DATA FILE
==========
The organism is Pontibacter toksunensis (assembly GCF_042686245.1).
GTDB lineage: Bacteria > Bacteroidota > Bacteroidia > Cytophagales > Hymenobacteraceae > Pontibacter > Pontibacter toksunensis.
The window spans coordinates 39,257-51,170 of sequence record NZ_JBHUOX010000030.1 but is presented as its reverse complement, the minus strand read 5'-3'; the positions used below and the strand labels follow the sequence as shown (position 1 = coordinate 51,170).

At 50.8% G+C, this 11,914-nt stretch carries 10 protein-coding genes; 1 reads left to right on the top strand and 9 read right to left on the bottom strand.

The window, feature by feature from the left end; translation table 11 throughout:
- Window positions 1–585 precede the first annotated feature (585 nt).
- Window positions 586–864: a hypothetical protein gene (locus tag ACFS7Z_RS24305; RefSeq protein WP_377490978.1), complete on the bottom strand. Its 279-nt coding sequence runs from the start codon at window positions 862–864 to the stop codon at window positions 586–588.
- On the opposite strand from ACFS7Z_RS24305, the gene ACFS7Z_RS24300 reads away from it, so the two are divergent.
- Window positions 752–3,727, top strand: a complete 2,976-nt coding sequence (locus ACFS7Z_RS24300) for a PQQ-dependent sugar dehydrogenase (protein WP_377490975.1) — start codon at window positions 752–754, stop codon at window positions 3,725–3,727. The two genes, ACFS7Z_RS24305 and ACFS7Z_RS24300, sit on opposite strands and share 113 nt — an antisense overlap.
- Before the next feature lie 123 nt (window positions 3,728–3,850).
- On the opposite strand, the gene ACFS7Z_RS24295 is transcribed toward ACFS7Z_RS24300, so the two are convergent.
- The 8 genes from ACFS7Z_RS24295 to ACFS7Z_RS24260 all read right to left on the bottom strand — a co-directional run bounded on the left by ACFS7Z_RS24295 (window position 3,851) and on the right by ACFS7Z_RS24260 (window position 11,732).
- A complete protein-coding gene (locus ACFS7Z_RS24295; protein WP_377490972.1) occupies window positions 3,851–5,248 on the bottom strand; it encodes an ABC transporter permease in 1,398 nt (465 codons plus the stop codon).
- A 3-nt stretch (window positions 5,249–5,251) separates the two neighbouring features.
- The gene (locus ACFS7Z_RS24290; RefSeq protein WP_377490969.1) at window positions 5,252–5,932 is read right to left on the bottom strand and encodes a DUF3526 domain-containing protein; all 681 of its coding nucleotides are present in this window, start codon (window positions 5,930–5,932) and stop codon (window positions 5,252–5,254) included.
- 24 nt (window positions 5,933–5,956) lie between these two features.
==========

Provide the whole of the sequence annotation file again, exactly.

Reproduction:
The organism is Pontibacter toksunensis (assembly GCF_042686245.1).
GTDB lineage: Bacteria > Bacteroidota > Bacteroidia > Cytophagales > Hymenobacteraceae > Pontibacter > Pontibacter toksunensis.
The window spans coordinates 39,257-51,170 of sequence record NZ_JBHUOX010000030.1 but is presented as its reverse complement, the minus strand read 5'-3'; the positions used below and the strand labels follow the sequence as shown (position 1 = coordinate 51,170).

At 50.8% G+C, this 11,914-nt stretch carries 10 protein-coding genes; 1 reads left to right on the top strand and 9 read right to left on the bottom strand.

The window, feature by feature from the left end; translation table 11 throughout:
- Window positions 1–585 precede the first annotated feature (585 nt).
- Window positions 586–864: a hypothetical protein gene (locus tag ACFS7Z_RS24305; RefSeq protein WP_377490978.1), complete on the bottom strand. Its 279-nt coding sequence runs from the start codon at window positions 862–864 to the stop codon at window positions 586–588.
- On the opposite strand from ACFS7Z_RS24305, the gene ACFS7Z_RS24300 reads away from it, so the two are divergent.
- Window positions 752–3,727, top strand: a complete 2,976-nt coding sequence (locus ACFS7Z_RS24300) for a PQQ-dependent sugar dehydrogenase (protein WP_377490975.1) — start codon at window positions 752–754, stop codon at window positions 3,725–3,727. The two genes, ACFS7Z_RS24305 and ACFS7Z_RS24300, sit on opposite strands and share 113 nt — an antisense overlap.
- Before the next feature lie 123 nt (window positions 3,728–3,850).
- On the opposite strand, the gene ACFS7Z_RS24295 is transcribed toward ACFS7Z_RS24300, so the two are convergent.
- The 8 genes from ACFS7Z_RS24295 to ACFS7Z_RS24260 all read right to left on the bottom strand — a co-directional run bounded on the left by ACFS7Z_RS24295 (window position 3,851) and on the right by ACFS7Z_RS24260 (window position 11,732).
- A complete protein-coding gene (locus ACFS7Z_RS24295; protein WP_377490972.1) occupies window positions 3,851–5,248 on the bottom strand; it encodes an ABC transporter permease in 1,398 nt (465 codons plus the stop codon).
- A 3-nt stretch (window positions 5,249–5,251) separates the two neighbouring features.
- The gene (locus ACFS7Z_RS24290; RefSeq protein WP_377490969.1) at window positions 5,252–5,932 is read right to left on the bottom strand and encodes a DUF3526 domain-containing protein; all 681 of its coding nucleotides are present in this window, start codon (window positions 5,930–5,932) and stop codon (window positions 5,252–5,254) included.
- 24 nt (window positions 5,933–5,956) lie between these two features.